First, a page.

One of the amazing things of the internet and technology is the democratization of information. I recently heard that it’s not that the world is getting worse, but that our information is getting better (ie. we hear about all the bad things happening in the world). That really resonated with me. Although, it annoys me when information that could be useful still isn’t making it to the right people at the right place and the right time. The point being that our information could still be better.
This tweet and infographic illustrated how this is true in the world of clinical trials and research:
— Mary (@marycray) August 19, 2016
How often do research studies not get done because they don’t have the right patients? Far too many. How many patients don’t get treatment from clinical trials that could save their lives because they don’t know about it? Far too many.
All of this happens because there’s a disconnect in the information that’s available. As someone who’s spent so much time in the EHR world, the question for me is should every clinical trial option be integrated into every EHR? Should we casually alert doctors to potential clinical trials that could benefit the patient? The EHR could already pre-qualify them in many ways so that the doctor was only seeing trials for which the patient likely could qualify for. How many more studies would get done and patients lives would be saved?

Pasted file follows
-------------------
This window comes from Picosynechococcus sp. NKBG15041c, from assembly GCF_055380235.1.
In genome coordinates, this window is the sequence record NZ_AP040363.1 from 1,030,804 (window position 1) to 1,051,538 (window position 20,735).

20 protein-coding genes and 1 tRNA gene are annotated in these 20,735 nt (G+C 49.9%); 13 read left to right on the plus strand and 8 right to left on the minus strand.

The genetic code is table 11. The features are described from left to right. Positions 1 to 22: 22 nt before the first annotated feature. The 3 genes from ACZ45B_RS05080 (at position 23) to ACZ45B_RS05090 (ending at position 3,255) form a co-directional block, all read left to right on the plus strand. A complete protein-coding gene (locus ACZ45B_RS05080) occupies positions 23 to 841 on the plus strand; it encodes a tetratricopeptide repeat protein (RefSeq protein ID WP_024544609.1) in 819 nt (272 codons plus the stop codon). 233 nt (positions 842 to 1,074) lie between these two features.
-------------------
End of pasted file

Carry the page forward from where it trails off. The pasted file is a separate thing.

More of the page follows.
The lack of clinical trial information in the EHR is why I think the above infographic shows a disconnect between doctors presenting patients clinical trial options or not. Technology and EHRs are the way we can bridge the disconnect between patients expectations and reality. This is why I believe that EHR software can be an incredible foundation for innovation. We’re just sadly not there yet. We should be when it comes to clinical trials.